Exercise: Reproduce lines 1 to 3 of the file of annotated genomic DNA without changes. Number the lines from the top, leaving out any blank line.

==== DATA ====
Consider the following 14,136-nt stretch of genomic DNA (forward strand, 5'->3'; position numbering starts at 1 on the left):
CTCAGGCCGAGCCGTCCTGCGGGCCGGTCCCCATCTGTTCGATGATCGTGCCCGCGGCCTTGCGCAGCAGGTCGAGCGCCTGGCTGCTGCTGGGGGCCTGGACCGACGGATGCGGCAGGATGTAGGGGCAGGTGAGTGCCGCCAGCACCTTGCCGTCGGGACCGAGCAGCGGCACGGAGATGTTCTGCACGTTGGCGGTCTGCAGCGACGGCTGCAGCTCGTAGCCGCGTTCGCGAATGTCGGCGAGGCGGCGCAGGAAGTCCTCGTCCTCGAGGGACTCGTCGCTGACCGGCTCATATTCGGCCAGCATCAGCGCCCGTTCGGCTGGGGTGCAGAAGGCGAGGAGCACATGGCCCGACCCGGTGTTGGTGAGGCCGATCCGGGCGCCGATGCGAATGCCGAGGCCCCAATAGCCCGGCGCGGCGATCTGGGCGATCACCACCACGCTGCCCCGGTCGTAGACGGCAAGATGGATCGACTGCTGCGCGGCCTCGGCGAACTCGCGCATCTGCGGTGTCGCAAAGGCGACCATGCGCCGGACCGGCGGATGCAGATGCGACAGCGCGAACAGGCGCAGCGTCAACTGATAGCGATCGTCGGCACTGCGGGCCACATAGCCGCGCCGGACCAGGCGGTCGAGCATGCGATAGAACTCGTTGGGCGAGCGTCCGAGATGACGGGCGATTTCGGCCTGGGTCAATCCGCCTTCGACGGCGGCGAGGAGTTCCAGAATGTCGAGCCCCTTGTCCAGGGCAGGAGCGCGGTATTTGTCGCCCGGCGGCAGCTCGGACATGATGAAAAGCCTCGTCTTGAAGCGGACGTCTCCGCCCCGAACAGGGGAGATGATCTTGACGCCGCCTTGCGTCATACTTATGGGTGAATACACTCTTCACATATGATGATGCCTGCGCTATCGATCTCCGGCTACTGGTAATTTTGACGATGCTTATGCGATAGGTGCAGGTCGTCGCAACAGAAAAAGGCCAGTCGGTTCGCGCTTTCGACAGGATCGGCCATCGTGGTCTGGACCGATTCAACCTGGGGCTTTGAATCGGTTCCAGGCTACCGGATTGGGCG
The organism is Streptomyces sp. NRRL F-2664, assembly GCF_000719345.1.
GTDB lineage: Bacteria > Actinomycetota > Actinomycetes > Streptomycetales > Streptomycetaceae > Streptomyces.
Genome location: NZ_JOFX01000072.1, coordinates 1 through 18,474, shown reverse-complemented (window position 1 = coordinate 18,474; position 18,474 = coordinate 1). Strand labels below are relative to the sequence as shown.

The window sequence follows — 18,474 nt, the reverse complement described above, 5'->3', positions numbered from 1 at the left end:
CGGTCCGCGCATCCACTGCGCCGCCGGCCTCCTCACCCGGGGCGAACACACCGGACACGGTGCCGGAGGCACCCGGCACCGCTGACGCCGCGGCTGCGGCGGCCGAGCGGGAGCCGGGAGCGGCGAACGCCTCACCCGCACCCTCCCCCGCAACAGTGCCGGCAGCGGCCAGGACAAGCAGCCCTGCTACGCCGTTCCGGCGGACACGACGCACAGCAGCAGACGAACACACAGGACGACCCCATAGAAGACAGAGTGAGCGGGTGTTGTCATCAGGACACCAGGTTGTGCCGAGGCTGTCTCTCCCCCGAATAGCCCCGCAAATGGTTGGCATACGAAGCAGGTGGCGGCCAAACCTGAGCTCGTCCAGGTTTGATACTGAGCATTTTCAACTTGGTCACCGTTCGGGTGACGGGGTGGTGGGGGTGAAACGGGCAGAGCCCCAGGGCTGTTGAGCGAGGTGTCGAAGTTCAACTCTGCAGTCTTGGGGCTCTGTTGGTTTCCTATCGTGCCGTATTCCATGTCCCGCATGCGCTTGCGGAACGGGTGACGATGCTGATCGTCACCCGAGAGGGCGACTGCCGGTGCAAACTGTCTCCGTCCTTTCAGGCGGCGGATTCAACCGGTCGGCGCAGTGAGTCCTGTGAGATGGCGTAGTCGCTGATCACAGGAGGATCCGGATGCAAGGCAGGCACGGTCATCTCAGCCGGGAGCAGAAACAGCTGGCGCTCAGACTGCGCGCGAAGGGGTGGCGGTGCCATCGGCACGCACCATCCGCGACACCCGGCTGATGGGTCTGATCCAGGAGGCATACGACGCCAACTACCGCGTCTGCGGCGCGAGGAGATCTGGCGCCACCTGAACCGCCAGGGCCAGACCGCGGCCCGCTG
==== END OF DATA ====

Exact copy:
Consider the following 14,136-nt stretch of genomic DNA (forward strand, 5'->3'; position numbering starts at 1 on the left):
CTCAGGCCGAGCCGTCCTGCGGGCCGGTCCCCATCTGTTCGATGATCGTGCCCGCGGCCTTGCGCAGCAGGTCGAGCGCCTGGCTGCTGCTGGGGGCCTGGACCGACGGATGCGGCAGGATGTAGGGGCAGGTGAGTGCCGCCAGCACCTTGCCGTCGGGACCGAGCAGCGGCACGGAGATGTTCTGCACGTTGGCGGTCTGCAGCGACGGCTGCAGCTCGTAGCCGCGTTCGCGAATGTCGGCGAGGCGGCGCAGGAAGTCCTCGTCCTCGAGGGACTCGTCGCTGACCGGCTCATATTCGGCCAGCATCAGCGCCCGTTCGGCTGGGGTGCAGAAGGCGAGGAGCACATGGCCCGACCCGGTGTTGGTGAGGCCGATCCGGGCGCCGATGCGAATGCCGAGGCCCCAATAGCCCGGCGCGGCGATCTGGGCGATCACCACCACGCTGCCCCGGTCGTAGACGGCAAGATGGATCGACTGCTGCGCGGCCTCGGCGAACTCGCGCATCTGCGGTGTCGCAAAGGCGACCATGCGCCGGACCGGCGGATGCAGATGCGACAGCGCGAACAGGCGCAGCGTCAACTGATAGCGATCGTCGGCACTGCGGGCCACATAGCCGCGCCGGACCAGGCGGTCGAGCATGCGATAGAACTCGTTGGGCGAGCGTCCGAGATGACGGGCGATTTCGGCCTGGGTCAATCCGCCTTCGACGGCGGCGAGGAGTTCCAGAATGTCGAGCCCCTTGTCCAGGGCAGGAGCGCGGTATTTGTCGCCCGGCGGCAGCTCGGACATGATGAAAAGCCTCGTCTTGAAGCGGACGTCTCCGCCCCGAACAGGGGAGATGATCTTGACGCCGCCTTGCGTCATACTTATGGGTGAATACACTCTTCACATATGATGATGCCTGCGCTATCGATCTCCGGCTACTGGTAATTTTGACGATGCTTATGCGATAGGTGCAGGTCGTCGCAACAGAAAAAGGCCAGTCGGTTCGCGCTTTCGACAGGATCGGCCATCGTGGTCTGGACCGATTCAACCTGGGGCTTTGAATCGGTTCCAGGCTACCGGATTGGGCG
The organism is Streptomyces sp. NRRL F-2664, assembly GCF_000719345.1.